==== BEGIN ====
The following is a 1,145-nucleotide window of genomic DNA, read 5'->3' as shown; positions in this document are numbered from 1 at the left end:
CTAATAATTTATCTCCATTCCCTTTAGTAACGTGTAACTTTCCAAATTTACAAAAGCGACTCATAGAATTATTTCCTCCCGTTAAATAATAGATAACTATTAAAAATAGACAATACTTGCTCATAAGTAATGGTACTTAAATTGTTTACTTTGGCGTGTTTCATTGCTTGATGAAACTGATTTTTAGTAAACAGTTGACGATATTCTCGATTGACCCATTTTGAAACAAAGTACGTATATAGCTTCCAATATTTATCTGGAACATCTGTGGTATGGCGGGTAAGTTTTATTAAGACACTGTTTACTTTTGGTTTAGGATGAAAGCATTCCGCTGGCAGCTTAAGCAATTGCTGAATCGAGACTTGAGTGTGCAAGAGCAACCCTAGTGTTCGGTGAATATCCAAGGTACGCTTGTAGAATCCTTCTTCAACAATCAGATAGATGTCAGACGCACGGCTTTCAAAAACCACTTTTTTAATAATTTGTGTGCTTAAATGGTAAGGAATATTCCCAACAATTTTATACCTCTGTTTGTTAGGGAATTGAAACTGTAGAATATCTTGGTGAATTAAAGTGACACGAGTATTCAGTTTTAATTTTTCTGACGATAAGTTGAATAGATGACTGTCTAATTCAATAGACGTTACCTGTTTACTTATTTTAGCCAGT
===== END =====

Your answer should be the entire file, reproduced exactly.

The following is a 1,145-nucleotide window of genomic DNA, read 5'->3' as shown; positions in this document are numbered from 1 at the left end:
CTAATAATTTATCTCCATTCCCTTTAGTAACGTGTAACTTTCCAAATTTACAAAAGCGACTCATAGAATTATTTCCTCCCGTTAAATAATAGATAACTATTAAAAATAGACAATACTTGCTCATAAGTAATGGTACTTAAATTGTTTACTTTGGCGTGTTTCATTGCTTGATGAAACTGATTTTTAGTAAACAGTTGACGATATTCTCGATTGACCCATTTTGAAACAAAGTACGTATATAGCTTCCAATATTTATCTGGAACATCTGTGGTATGGCGGGTAAGTTTTATTAAGACACTGTTTACTTTTGGTTTAGGATGAAAGCATTCCGCTGGCAGCTTAAGCAATTGCTGAATCGAGACTTGAGTGTGCAAGAGCAACCCTAGTGTTCGGTGAATATCCAAGGTACGCTTGTAGAATCCTTCTTCAACAATCAGATAGATGTCAGACGCACGGCTTTCAAAAACCACTTTTTTAATAATTTGTGTGCTTAAATGGTAAGGAATATTCCCAACAATTTTATACCTCTGTTTGTTAGGGAATTGAAACTGTAGAATATCTTGGTGAATTAAAGTGACACGAGTATTCAGTTTTAATTTTTCTGACGATAAGTTGAATAGATGACTGTCTAATTCAATAGACGTTACCTGTTTACTTATTTTAGCCAGT